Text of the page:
Music Webmaster Len Mullenger


April 1998

Three intriguing and artistically satisfying albums centred around violinists:-




Franz WAXMAN. Humoresque - music for the Warner Bros film Nadja Salerno-Sonnenberg (violin); Judy Blazer (vocals) and Leslie Stifelman (piano) with the London Symphony Orchestra conducted by Andrew LittonNonesuch 7559-79464-2 [59:37]  



Humoresque, made by Warner Bros in 1946, starred Joan Crawford, John Garfield and Oscar Levant. It was a story about a classical violinist (Garfield) totally, ruthlessly dedicated to his career; the alcoholic, thrice-married socialite (Crawford) who sponsors him but whose love for him brings her only despair and suicide; and the violinist's pianist friend and mentor (Levant). Waxman's arrangements of many classical works won him an Academy Award nomination. After Warners failed to contract Heifetz to the film, it was Waxman who persuaded a young Isaac Stern to play the violin on the soundtrack (in fact it is Stern's hands, arms and violin that can be seen in the numerous insert shots during performances; many of the shots were done in such a way that Stern was able to crouch beneath him and put his own fingers on the fingerboard).

The album contains Waxman's exciting and often sensuous transcriptions for violin and orchestra, for the film: the Carmen and Tristan and Isolde Fantasies (the latter also including a very significant role for the piano) and his arrangements of Dvorák's Humoresque and Rimsky-Korsakov's The Flight of the Bumble Bee (both pieces originally scored for violin and piano). Also included are three songs for violin and piano arranged by John Musto and Russell Warner in a manner that frequently recalls the cheeky wit of Levant's seemingly "just thrown-off" improvisations: You Do Something to Me and What is This Thing Called Love? - both by Cole Porter, plus George and Ira Gershwin's Embraceable You. Rounding off the programme is the first movement of Lalo's Symphonie Espagnole, the Presto movement from Bach's Sonata No. 1 in G minor and some linking music, sandwiched between some other brief classical music excerpts, composed for the film by Waxman under the heading of City Montage. Salerno-Sonnenberg brings fire and brilliance to this bravura music and the LSO in sparkling form clearly enjoy themselves under the direction of Andrew Litton. Royal S Brown's usual eloquent and scholarly notes complete a memorable compilation.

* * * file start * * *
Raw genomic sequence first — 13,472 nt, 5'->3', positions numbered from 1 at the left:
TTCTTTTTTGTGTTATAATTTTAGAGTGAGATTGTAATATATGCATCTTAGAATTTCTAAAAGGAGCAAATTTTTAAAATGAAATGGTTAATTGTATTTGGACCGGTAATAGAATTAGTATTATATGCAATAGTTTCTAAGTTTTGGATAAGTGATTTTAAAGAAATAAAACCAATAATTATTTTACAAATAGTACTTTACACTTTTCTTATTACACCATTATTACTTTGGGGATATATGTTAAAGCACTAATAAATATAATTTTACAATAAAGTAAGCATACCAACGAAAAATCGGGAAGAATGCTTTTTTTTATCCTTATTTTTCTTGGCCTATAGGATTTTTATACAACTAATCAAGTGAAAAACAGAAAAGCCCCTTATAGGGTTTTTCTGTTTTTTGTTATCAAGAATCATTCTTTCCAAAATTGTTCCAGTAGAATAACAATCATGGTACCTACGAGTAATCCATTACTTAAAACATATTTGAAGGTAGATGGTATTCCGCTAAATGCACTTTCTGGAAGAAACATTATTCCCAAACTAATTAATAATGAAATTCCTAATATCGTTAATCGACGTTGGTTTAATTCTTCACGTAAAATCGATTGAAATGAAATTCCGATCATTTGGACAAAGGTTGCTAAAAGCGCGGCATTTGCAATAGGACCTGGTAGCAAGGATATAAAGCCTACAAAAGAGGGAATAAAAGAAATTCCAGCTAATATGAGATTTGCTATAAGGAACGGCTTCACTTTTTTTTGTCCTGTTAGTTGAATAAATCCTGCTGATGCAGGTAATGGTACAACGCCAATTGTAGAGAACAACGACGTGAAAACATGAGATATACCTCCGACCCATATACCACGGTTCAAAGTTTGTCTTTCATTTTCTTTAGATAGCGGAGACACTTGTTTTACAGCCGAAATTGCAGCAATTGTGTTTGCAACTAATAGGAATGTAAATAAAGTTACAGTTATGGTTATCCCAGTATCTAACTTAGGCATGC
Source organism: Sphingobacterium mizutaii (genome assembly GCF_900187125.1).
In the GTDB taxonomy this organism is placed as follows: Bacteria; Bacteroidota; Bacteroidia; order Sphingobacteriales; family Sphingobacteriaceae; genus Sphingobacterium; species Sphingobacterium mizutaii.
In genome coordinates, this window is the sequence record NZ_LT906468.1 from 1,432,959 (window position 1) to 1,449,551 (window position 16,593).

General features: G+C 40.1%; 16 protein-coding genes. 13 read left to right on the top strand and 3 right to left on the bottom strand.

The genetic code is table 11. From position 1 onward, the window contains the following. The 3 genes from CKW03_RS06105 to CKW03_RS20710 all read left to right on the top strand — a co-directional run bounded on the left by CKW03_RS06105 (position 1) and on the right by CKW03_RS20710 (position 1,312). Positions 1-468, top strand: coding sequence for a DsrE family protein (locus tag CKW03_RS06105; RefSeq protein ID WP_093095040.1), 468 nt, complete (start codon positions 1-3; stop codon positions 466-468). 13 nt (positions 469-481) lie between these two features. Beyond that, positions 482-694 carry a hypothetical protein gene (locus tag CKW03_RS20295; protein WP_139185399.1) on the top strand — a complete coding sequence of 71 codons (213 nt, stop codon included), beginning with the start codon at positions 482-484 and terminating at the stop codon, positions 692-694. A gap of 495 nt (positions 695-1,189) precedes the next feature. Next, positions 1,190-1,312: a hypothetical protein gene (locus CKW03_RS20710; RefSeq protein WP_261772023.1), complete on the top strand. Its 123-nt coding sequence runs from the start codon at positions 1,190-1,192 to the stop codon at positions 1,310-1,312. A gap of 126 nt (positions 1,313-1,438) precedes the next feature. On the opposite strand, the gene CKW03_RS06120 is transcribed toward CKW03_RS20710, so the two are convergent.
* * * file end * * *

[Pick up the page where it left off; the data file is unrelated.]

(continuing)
Ian Lace

LE CINEMA. Music for Films Gidon Kremer (violin) Oleg Maisenberg (piano) plus (for Takemitsu score only) the strings of the Deutsches Symphonie-Orchester, Berlin. TELDEC 0630 17222-2 [66:14].  



Charlie Chaplin: Smile (Modern Times). Nino Rota:Improvviso (Un diavolo sentimentale) Isaak Dunayevsky/Sergey Dreznin: Fantasy on the music to the film Circus. Astor Piazzolla: Tanti anni prima from the film Enrico IV. Takemitsu: Nostalgia in memory of Andrey Tarkovsky. Leonid Desyatnikov: Absalom's Death and Tango - Sketches to the film Sakat (Sunset). Shostakovich: Romance (The Gadfly). Milhaud: Le boeuf sur le toit (Cinéma-Fantasie). Giya Kancheli: Rag-GIDON-time. Nino Rota: Improvviso in re minore from the film Amanti senza Amore.

At a first glance this might look like an album for the connoisseur for most of the pieces are for violin and piano only; however, although the names of many of the composers may be unfamiliar to most listeners, all these tracks are very accessible and definitely worth exploring. The most substantial item in the programme and one of the most familiar is Milhaud's Le boeuf sur le toit. Of it, Milhaud said: "Still haunted by my memories of Brazil, I assembled a few popular melodies, tangos, maxixes, sambas and even a Portuguese fado and transcribed them with a rondo-like theme recurring between each successive pair. I called this fantasia Le boeuf sur le toit, which was the title of a Brazilian popular song. I thought that the character of this music might make it suitable for an accompaniment to one of Charlie Chaplin's films. At that time, the silent films were accompanied by fragments of classical music, rendered by large or small orchestras, or even a single piano, according to the financial means available." The violin and piano version brilliantly played here is therefore very much of the spirit of the early cinema. Interestingly, the CD's programme opens with Charlie Chaplin's Smile from (according to the booklet) Modern Times (I may be wrong but I thought it was Limelight?) In this arrangement Kremer traces the famous tune wistfully and pleadingly over accompanying, rippling piano chords.

Nino Rota's Improvisio Allegro has a sense of silent cinema too; it evokes all the slapstick and pathos associated with the early clowns. Dunayevsky and Dreznin's Circus, starting coyly, goes on to echo Gershwin's jazz inflections; it is vivacious and full of fun, emulating, through part of its way, tap dancing with Kremer finger tap-tapping away most convincingly on the board of his instrument. The Piazzolla piece is very introspective with Kremer caressing its beautiful nostalgic melody and Maisenberg counterpointing it with an equally haunting refrain. The Takemitsu work uses strings in a sound that reminds one, at first, of Bernard Herrmann's Psycho music before the temperature rises as nostalgia takes over but there is an uncomfortable fluctuation between warm and cold as screen images of cruelty are contrasted with domestic harmony.